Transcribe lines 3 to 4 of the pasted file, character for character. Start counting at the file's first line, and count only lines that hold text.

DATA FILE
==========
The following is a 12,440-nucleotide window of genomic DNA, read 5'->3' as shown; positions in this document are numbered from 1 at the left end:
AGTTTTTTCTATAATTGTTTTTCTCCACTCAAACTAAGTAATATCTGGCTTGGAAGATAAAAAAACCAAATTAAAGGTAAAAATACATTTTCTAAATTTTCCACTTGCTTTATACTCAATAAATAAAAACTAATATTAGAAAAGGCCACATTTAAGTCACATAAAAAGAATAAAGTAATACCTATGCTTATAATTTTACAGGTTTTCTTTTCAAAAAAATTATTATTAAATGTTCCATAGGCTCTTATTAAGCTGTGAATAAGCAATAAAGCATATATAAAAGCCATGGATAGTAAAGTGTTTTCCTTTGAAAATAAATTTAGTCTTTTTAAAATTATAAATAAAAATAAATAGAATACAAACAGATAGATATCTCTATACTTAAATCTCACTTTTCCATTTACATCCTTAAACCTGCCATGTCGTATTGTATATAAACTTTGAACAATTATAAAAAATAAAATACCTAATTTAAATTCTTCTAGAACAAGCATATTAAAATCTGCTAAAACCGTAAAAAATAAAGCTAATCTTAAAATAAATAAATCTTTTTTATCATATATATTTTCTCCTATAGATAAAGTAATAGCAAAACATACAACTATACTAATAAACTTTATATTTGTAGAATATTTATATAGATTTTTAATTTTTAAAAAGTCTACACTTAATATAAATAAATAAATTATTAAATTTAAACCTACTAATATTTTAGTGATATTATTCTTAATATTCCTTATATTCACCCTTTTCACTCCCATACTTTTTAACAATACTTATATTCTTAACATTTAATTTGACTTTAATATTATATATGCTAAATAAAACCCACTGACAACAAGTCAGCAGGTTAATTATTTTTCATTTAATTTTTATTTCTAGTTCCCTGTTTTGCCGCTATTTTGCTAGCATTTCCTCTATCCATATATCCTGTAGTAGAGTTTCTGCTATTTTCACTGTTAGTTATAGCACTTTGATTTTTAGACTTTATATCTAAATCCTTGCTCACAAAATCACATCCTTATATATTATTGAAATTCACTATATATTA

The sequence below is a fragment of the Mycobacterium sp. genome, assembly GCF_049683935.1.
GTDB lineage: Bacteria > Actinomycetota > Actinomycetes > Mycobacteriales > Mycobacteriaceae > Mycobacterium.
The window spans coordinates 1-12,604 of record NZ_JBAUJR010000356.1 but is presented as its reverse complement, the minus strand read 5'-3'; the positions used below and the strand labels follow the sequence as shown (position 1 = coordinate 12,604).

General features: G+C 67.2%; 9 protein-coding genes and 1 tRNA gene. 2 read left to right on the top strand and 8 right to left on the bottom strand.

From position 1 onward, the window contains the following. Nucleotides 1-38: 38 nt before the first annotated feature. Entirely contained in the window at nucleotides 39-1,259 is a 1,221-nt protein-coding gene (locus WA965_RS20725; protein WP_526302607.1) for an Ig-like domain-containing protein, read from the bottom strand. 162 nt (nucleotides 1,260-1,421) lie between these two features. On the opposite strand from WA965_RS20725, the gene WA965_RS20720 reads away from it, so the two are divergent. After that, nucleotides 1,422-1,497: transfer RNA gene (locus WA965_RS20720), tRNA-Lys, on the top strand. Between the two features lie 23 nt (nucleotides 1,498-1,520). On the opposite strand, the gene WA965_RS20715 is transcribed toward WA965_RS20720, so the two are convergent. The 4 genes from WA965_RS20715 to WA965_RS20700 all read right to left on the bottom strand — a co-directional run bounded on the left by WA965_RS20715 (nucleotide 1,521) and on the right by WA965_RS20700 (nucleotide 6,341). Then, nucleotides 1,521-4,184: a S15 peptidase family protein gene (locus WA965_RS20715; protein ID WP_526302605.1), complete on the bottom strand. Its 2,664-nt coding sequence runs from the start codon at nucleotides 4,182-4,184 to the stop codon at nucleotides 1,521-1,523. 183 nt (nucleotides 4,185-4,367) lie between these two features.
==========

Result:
The sequence below is a fragment of the Mycobacterium sp. genome, assembly GCF_049683935.1.
GTDB lineage: Bacteria > Actinomycetota > Actinomycetes > Mycobacteriales > Mycobacteriaceae > Mycobacterium.